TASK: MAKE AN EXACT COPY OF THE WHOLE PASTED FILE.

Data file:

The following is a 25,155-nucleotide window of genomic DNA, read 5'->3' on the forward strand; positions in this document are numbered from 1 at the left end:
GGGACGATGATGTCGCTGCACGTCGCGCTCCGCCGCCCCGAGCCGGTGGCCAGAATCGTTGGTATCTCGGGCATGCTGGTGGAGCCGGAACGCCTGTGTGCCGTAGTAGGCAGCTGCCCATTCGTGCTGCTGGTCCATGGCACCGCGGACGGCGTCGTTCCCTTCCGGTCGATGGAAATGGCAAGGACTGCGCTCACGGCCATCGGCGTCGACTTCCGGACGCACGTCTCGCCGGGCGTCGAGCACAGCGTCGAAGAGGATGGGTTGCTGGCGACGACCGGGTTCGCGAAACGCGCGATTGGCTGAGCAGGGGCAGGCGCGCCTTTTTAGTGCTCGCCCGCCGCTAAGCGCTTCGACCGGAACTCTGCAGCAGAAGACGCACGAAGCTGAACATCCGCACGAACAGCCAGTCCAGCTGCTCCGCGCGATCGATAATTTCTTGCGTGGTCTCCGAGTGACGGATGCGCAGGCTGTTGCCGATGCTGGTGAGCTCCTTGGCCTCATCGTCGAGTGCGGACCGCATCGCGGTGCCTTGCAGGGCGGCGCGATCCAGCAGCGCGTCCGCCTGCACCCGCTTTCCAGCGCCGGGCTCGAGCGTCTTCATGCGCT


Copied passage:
The following is a 25,155-nucleotide window of genomic DNA, read 5'->3' on the forward strand; positions in this document are numbered from 1 at the left end:
GGGACGATGATGTCGCTGCACGTCGCGCTCCGCCGCCCCGAGCCGGTGGCCAGAATCGTTGGTATCTCGGGCATGCTGGTGGAGCCGGAACGCCTGTGTGCCGTAGTAGGCAGCTGCCCATTCGTGCTGCTGGTCCATGGCACCGCGGACGGCGTCGTTCCCTTCCGGTCGATGGAAATGGCAAGGACTGCGCTCACGGCCATCGGCGTCGACTTCCGGACGCACGTCTCGCCGGGCGTCGAGCACAGCGTCGAAGAGGATGGGTTGCTGGCGACGACCGGGTTCGCGAAACGCGCGATTGGCTGAGCAGGGGCAGGCGCGCCTTTTTAGTGCTCGCCCGCCGCTAAGCGCTTCGACCGGAACTCTGCAGCAGAAGACGCACGAAGCTGAACATCCGCACGAACAGCCAGTCCAGCTGCTCCGCGCGATCGATAATTTCTTGCGTGGTCTCCGAGTGACGGATGCGCAGGCTGTTGCCGATGCTGGTGAGCTCCTTGGCCTCATCGTCGAGTGCGGACCGCATCGCGGTGCCTTGCAGGGCGGCGCGATCCAGCAGCGCGTCCGCCTGCACCCGCTTTCCAGCGCCGGGCTCGAGCGTCTTCATGCGCT